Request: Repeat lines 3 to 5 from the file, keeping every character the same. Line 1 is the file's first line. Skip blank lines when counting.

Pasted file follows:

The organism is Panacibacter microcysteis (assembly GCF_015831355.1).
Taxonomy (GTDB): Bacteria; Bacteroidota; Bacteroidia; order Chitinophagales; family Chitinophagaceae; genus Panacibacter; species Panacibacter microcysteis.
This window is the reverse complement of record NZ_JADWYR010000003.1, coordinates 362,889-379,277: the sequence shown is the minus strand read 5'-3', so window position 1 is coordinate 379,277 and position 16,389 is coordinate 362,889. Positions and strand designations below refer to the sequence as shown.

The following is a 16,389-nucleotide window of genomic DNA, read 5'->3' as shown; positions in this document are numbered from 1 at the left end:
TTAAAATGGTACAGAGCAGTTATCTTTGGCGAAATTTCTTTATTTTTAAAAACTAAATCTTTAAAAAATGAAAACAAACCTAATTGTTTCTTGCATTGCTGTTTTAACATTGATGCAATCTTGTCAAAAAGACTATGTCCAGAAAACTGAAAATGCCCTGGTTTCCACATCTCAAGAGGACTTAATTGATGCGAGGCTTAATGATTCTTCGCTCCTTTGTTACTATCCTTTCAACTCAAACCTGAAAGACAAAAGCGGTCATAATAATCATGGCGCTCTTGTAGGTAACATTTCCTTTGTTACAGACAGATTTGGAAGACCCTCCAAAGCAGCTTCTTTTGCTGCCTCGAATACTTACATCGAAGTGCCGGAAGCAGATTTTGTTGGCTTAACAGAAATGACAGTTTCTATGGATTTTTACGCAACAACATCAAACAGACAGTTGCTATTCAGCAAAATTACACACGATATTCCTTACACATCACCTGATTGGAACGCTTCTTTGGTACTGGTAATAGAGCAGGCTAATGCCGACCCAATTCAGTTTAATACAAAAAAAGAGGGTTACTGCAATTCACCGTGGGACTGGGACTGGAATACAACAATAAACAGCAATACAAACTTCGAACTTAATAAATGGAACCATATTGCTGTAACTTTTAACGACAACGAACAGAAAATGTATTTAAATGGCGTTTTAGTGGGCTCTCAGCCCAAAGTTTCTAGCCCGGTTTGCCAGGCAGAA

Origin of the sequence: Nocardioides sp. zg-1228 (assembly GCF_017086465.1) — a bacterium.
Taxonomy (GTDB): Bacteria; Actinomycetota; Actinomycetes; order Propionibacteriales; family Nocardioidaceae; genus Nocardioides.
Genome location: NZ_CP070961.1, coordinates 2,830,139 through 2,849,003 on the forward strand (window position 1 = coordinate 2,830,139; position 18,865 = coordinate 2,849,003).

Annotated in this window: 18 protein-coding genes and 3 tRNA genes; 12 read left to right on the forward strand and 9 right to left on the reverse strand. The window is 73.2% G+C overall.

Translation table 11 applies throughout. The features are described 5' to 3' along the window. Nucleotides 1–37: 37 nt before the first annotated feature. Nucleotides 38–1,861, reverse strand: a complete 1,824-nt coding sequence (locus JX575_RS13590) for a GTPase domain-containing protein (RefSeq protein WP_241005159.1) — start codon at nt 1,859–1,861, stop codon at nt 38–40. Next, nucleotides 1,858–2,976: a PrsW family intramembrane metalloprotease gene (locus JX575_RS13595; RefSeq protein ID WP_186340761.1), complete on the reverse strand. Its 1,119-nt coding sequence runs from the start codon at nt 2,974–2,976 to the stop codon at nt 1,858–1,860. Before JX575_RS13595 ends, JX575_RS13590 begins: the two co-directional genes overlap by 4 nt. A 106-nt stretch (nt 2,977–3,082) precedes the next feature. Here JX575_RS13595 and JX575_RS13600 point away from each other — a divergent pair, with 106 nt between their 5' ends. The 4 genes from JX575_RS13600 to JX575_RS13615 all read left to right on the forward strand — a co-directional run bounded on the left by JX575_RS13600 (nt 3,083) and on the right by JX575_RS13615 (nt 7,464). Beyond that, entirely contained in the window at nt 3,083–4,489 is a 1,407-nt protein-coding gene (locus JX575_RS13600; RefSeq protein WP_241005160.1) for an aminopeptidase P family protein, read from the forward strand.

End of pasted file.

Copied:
This window is the reverse complement of record NZ_JADWYR010000003.1, coordinates 362,889-379,277: the sequence shown is the minus strand read 5'-3', so window position 1 is coordinate 379,277 and position 16,389 is coordinate 362,889. Positions and strand designations below refer to the sequence as shown.

The following is a 16,389-nucleotide window of genomic DNA, read 5'->3' as shown; positions in this document are numbered from 1 at the left end:
TTAAAATGGTACAGAGCAGTTATCTTTGGCGAAATTTCTTTATTTTTAAAAACTAAATCTTTAAAAAATGAAAACAAACCTAATTGTTTCTTGCATTGCTGTTTTAACATTGATGCAATCTTGTCAAAAAGACTATGTCCAGAAAACTGAAAATGCCCTGGTTTCCACATCTCAAGAGGACTTAATTGATGCGAGGCTTAATGATTCTTCGCTCCTTTGTTACTATCCTTTCAACTCAAACCTGAAAGACAAAAGCGGTCATAATAATCATGGCGCTCTTGTAGGTAACATTTCCTTTGTTACAGACAGATTTGGAAGACCCTCCAAAGCAGCTTCTTTTGCTGCCTCGAATACTTACATCGAAGTGCCGGAAGCAGATTTTGTTGGCTTAACAGAAATGACAGTTTCTATGGATTTTTACGCAACAACATCAAACAGACAGTTGCTATTCAGCAAAATTACACACGATATTCCTTACACATCACCTGATTGGAACGCTTCTTTGGTACTGGTAATAGAGCAGGCTAATGCCGACCCAATTCAGTTTAATACAAAAAAAGAGGGTTACTGCAATTCACCGTGGGACTGGGACTGGAATACAACAATAAACAGCAATACAAACTTCGAACTTAATAAATGGAACCATATTGCTGTAACTTTTAACGACAACGAACAGAAAATGTATTTAAATGGCGTTTTAGTGGGCTCTCAGCCCAAAGTTTCTAGCCCGGTTTGCCAGGCAGAA